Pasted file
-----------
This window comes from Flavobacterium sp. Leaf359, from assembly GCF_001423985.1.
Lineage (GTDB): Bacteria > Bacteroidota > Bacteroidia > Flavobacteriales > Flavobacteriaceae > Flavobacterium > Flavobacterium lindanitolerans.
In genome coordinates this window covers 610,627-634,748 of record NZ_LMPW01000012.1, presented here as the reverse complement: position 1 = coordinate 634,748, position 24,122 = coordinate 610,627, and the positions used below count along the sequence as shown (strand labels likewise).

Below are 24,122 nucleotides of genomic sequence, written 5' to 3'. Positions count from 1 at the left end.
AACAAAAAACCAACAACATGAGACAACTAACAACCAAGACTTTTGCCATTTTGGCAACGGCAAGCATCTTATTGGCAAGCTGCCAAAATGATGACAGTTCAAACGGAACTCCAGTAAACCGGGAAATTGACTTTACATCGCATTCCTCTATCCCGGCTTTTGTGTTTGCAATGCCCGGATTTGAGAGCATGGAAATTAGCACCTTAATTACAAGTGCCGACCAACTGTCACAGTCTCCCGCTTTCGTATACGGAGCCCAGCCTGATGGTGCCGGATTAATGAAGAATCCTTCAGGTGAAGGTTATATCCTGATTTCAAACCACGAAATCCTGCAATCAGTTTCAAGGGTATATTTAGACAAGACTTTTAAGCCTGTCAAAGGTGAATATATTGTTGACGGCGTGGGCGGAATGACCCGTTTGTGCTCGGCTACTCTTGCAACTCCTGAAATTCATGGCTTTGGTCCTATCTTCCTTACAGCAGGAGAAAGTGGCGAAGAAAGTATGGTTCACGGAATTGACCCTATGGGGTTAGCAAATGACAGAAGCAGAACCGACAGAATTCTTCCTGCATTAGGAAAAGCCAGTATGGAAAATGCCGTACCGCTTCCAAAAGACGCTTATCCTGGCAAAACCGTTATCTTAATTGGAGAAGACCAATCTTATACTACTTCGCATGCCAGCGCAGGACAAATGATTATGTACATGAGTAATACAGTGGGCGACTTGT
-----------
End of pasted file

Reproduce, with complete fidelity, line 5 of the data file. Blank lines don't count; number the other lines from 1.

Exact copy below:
AACAAAAAACCAACAACATGAGACAACTAACAACCAAGACTTTTGCCATTTTGGCAACGGCAAGCATCTTATTGGCAAGCTGCCAAAATGATGACAGTTCAAACGGAACTCCAGTAAACCGGGAAATTGACTTTACATCGCATTCCTCTATCCCGGCTTTTGTGTTTGCAATGCCCGGATTTGAGAGCATGGAAATTAGCACCTTAATTACAAGTGCCGACCAACTGTCACAGTCTCCCGCTTTCGTATACGGAGCCCAGCCTGATGGTGCCGGATTAATGAAGAATCCTTCAGGTGAAGGTTATATCCTGATTTCAAACCACGAAATCCTGCAATCAGTTTCAAGGGTATATTTAGACAAGACTTTTAAGCCTGTCAAAGGTGAATATATTGTTGACGGCGTGGGCGGAATGACCCGTTTGTGCTCGGCTACTCTTGCAACTCCTGAAATTCATGGCTTTGGTCCTATCTTCCTTACAGCAGGAGAAAGTGGCGAAGAAAGTATGGTTCACGGAATTGACCCTATGGGGTTAGCAAATGACAGAAGCAGAACCGACAGAATTCTTCCTGCATTAGGAAAAGCCAGTATGGAAAATGCCGTACCGCTTCCAAAAGACGCTTATCCTGGCAAAACCGTTATCTTAATTGGAGAAGACCAATCTTATACTACTTCGCATGCCAGCGCAGGACAAATGATTATGTACATGAGTAATACAGTGGGCGACTTGT